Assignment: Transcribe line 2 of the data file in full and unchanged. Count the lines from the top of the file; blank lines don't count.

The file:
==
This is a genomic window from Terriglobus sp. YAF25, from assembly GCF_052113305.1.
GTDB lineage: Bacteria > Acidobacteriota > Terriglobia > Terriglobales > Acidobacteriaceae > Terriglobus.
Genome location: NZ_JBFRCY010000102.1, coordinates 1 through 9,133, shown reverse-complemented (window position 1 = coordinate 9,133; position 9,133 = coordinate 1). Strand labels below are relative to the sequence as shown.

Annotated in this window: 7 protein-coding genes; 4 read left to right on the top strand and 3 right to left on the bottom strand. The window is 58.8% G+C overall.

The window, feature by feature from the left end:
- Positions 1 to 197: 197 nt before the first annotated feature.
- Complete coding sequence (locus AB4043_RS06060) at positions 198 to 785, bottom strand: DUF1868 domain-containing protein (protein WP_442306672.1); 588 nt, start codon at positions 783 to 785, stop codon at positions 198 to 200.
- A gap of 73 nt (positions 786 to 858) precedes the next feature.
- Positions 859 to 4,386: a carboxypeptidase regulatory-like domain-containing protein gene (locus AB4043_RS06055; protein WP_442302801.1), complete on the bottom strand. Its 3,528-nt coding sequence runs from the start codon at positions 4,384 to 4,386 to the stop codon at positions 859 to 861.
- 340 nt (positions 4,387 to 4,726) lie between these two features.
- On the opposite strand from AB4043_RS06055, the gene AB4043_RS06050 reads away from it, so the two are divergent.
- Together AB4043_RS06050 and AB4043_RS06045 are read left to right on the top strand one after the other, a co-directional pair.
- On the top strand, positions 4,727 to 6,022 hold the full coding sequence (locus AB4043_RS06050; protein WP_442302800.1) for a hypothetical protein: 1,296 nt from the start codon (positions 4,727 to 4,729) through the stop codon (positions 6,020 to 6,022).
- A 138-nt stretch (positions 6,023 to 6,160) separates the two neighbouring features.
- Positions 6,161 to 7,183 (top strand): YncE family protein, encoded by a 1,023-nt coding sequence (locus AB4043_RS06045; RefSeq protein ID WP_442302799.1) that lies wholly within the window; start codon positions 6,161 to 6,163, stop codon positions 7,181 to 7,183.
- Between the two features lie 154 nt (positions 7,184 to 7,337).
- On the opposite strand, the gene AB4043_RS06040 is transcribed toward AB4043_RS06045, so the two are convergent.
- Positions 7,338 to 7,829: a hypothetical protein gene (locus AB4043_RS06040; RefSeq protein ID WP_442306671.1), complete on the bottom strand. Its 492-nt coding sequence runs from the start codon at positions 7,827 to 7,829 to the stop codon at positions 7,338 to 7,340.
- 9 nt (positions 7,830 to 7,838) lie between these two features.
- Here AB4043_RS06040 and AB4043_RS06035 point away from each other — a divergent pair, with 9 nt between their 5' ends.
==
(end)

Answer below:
GTDB lineage: Bacteria > Acidobacteriota > Terriglobia > Terriglobales > Acidobacteriaceae > Terriglobus.